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A Closer Look -- Öglunda

A while back Robert Adams turned a switch on in my brain. I'm not sure which receptors weren't firing, but after spending a little time with Adams' photographs I became struck by their subtleties. Subtle photographs take a certain patience to absorb and a dedicated amount of time to continually revisit. Adam's work and writings have pushed my own views and tastes with regard to the medium and how I approach taking my own pictures. If it wasn't for first exploring Adams' work, I'm not sure I would have developed such a strong respect for the photographs of Gerry Johannson.

Similar to Adams, Johannson makes subtle images, often focusing on a specific geographical region or town. His photographs are always simple, rarely (if at all) contain people, and create an ambient space reflecting on an urban or rural landscape shaped by those who inhabit it. It would be easy to look at Johannson's work and point out the mundane, but spending a few extra moments with his photographs is an exercise in seeing beauty and meaning in the ordinary.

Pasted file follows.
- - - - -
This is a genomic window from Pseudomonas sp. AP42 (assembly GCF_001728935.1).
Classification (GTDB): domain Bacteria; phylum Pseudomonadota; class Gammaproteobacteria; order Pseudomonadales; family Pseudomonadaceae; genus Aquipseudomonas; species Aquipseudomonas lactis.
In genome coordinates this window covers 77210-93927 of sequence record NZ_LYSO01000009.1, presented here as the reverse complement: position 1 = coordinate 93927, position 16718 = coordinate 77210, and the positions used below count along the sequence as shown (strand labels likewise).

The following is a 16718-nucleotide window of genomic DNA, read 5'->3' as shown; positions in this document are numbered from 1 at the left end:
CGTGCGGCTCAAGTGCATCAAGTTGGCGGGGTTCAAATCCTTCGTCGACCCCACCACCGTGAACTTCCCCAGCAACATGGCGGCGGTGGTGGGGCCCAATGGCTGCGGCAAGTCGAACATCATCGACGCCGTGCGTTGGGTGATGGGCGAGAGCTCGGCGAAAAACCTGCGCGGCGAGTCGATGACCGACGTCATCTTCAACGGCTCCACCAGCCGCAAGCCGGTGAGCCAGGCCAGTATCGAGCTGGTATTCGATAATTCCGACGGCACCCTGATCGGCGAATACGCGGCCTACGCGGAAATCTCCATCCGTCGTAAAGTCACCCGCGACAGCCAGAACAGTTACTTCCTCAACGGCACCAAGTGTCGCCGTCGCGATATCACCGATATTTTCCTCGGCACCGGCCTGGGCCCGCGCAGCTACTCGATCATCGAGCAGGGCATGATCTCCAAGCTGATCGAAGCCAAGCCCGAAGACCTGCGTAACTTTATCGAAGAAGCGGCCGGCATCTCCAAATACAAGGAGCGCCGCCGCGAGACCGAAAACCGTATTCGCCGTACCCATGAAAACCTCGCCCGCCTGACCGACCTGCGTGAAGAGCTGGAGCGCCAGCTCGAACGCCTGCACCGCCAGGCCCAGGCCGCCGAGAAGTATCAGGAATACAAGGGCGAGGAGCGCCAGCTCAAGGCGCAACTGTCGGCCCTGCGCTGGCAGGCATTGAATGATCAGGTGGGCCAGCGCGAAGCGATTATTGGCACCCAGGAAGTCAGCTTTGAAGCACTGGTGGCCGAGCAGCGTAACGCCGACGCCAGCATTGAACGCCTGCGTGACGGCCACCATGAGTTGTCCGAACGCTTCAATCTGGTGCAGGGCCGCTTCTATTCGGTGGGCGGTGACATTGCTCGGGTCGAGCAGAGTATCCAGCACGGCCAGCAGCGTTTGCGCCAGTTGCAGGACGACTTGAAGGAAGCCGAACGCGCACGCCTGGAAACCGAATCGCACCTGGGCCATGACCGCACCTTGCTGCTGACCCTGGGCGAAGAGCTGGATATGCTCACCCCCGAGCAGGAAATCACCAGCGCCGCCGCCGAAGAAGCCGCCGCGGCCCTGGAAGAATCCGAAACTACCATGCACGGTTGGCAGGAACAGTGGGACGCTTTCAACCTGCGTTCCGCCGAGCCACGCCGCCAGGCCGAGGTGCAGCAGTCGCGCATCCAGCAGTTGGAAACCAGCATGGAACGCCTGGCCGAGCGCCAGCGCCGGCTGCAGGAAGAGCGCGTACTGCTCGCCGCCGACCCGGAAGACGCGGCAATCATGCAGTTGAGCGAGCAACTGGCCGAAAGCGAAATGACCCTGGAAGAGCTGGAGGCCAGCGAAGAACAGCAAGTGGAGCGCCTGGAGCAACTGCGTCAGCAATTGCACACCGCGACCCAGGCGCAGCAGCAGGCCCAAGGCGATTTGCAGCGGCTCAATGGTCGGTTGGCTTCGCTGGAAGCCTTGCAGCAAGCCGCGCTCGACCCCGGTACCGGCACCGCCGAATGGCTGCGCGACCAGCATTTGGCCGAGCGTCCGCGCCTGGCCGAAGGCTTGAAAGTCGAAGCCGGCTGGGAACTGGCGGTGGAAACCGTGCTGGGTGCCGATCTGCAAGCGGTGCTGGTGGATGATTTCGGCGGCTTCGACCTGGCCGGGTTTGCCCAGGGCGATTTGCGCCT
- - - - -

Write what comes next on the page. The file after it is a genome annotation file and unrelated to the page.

from the book Öglunda
Appropriately, Robert Adams has written the introduction to Öglunda, Johannson's new publication by GunGallery. The photographs -- taken between August 2010 to November of 2011 -- are a survey of the Skara municipality in Sweden. The photographs of farms and the quiet countryside reflect the small agricultural community, sparse forests and roaming livestock. It is a simple story, but Johansson has created a series that is thoughtful in its simplicity. The artist's depictions of the surrounding forest are some of the most elegant photographs I have seen in a long while.

from the book Öglunda
from the book Öglunda
The design of Öglunda is also simple and elegant containing a debossed photograph on the front cloth cover and exquisite matte paper inside. The beautiful design only elevates the viewing experience. It is a comfortable book, handsome as an object and full of contemplative content. Here, Johansson continues to push the beauty of the subtle image, a subtlety that Adams has been pursuing over his prolific career, forwarding a photographic dialogue that started many years ago. -- Antone Dolezal

Purchase a copy here